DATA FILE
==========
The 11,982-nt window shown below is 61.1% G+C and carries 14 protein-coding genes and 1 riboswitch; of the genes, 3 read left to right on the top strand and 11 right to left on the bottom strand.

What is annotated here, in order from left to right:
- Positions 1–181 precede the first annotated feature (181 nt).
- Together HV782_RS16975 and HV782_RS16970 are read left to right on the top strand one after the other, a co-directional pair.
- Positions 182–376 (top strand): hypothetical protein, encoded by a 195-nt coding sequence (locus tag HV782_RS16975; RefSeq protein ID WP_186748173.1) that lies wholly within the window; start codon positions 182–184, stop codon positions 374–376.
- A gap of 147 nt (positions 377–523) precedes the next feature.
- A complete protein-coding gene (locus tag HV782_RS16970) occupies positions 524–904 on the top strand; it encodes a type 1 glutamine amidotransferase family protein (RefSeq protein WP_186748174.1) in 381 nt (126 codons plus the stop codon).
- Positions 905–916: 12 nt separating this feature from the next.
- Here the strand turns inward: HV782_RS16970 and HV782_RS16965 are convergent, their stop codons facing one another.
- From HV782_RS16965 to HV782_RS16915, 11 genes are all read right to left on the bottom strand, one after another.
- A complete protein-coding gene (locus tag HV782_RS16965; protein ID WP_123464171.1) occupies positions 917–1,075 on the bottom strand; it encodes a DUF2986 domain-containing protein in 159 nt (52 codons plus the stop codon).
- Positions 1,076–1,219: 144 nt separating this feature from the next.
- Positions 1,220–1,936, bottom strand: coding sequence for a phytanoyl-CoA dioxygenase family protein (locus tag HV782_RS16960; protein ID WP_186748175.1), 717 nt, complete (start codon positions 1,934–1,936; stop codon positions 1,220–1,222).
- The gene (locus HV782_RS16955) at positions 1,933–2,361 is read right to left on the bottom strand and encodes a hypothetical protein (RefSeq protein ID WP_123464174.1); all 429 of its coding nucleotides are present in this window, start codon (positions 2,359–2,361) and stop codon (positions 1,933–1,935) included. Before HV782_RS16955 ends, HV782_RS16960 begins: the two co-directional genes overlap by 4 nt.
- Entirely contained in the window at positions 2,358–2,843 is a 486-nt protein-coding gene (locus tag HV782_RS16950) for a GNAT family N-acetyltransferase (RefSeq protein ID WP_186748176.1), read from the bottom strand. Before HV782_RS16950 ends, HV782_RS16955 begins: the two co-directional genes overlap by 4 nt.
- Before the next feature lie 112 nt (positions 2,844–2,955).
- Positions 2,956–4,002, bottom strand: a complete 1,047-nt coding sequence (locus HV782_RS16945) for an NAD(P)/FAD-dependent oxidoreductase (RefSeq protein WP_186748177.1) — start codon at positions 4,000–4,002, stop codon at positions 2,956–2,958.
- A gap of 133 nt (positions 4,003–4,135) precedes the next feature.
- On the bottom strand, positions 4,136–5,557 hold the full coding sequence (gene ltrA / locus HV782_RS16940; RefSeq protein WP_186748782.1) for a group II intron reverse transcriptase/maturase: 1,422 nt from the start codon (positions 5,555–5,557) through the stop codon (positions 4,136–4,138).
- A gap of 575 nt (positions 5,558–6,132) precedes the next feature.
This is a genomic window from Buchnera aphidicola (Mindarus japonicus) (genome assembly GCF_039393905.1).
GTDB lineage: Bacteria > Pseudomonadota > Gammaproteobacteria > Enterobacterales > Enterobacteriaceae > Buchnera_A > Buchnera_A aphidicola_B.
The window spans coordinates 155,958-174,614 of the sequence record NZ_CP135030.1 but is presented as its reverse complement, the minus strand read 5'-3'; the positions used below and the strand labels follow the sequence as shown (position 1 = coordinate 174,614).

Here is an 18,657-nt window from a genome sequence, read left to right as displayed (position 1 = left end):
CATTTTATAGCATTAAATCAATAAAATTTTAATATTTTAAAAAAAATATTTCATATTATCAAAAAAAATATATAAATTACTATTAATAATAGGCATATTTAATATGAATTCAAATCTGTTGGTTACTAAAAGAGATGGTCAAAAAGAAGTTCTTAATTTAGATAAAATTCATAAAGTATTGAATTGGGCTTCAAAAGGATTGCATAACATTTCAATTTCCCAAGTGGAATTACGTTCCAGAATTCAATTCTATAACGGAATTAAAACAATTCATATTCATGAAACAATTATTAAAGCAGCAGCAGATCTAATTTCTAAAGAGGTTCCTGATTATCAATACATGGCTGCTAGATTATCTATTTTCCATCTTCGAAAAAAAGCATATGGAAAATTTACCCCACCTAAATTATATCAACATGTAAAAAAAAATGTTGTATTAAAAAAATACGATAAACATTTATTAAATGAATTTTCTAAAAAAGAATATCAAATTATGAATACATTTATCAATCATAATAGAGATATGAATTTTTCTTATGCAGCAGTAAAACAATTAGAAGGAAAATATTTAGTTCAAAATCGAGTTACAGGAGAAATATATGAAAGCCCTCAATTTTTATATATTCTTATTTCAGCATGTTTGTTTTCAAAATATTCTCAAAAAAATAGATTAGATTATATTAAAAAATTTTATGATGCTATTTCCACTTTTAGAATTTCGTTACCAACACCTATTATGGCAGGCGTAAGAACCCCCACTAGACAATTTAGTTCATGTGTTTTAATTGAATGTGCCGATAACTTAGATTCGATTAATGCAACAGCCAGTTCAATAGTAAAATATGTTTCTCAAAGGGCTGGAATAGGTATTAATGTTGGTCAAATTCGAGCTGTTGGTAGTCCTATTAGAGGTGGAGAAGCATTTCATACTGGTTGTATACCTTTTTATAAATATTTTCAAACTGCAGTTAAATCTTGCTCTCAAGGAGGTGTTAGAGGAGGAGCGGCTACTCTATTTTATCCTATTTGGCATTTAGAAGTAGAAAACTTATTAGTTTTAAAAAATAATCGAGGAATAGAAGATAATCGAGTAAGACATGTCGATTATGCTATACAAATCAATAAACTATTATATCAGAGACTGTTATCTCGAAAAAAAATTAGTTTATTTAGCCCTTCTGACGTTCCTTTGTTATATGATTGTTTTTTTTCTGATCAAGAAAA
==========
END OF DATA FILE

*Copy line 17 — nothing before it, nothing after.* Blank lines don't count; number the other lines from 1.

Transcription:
- Positions 2,956–4,002, bottom strand: a complete 1,047-nt coding sequence (locus HV782_RS16945) for an NAD(P)/FAD-dependent oxidoreductase (RefSeq protein WP_186748177.1) — start codon at positions 4,000–4,002, stop codon at positions 2,956–2,958.